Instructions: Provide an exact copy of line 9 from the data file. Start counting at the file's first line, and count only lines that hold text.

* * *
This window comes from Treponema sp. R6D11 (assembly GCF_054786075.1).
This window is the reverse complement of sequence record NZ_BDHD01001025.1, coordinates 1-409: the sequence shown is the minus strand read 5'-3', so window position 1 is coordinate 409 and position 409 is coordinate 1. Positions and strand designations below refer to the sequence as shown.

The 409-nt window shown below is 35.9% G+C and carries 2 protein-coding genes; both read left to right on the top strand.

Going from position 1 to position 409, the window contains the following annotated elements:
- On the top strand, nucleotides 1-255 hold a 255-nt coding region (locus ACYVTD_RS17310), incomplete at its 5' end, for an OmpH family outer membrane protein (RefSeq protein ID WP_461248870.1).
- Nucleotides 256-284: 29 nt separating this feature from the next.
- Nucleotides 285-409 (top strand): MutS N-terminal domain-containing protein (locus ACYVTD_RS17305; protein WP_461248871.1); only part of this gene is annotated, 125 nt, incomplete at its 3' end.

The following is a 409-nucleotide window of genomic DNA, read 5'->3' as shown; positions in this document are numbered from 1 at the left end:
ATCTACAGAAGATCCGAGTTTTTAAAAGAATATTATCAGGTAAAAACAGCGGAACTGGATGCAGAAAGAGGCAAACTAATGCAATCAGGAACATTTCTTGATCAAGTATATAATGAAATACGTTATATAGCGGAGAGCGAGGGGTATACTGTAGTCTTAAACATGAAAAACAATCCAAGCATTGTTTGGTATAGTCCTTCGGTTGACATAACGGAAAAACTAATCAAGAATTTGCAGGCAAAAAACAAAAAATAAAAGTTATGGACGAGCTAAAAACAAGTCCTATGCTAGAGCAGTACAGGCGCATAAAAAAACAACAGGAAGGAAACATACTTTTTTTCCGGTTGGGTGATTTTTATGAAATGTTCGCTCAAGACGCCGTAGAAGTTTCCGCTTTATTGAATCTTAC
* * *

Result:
ATCTACAGAAGATCCGAGTTTTTAAAAGAATATTATCAGGTAAAAACAGCGGAACTGGATGCAGAAAGAGGCAAACTAATGCAATCAGGAACATTTCTTGATCAAGTATATAATGAAATACGTTATATAGCGGAGAGCGAGGGGTATACTGTAGTCTTAAACATGAAAAACAATCCAAGCATTGTTTGGTATAGTCCTTCGGTTGACATAACGGAAAAACTAATCAAGAATTTGCAGGCAAAAAACAAAAAATAAAAGTTATGGACGAGCTAAAAACAAGTCCTATGCTAGAGCAGTACAGGCGCATAAAAAAACAACAGGAAGGAAACATACTTTTTTTCCGGTTGGGTGATTTTTATGAAATGTTCGCTCAAGACGCCGTAGAAGTTTCCGCTTTATTGAATCTTAC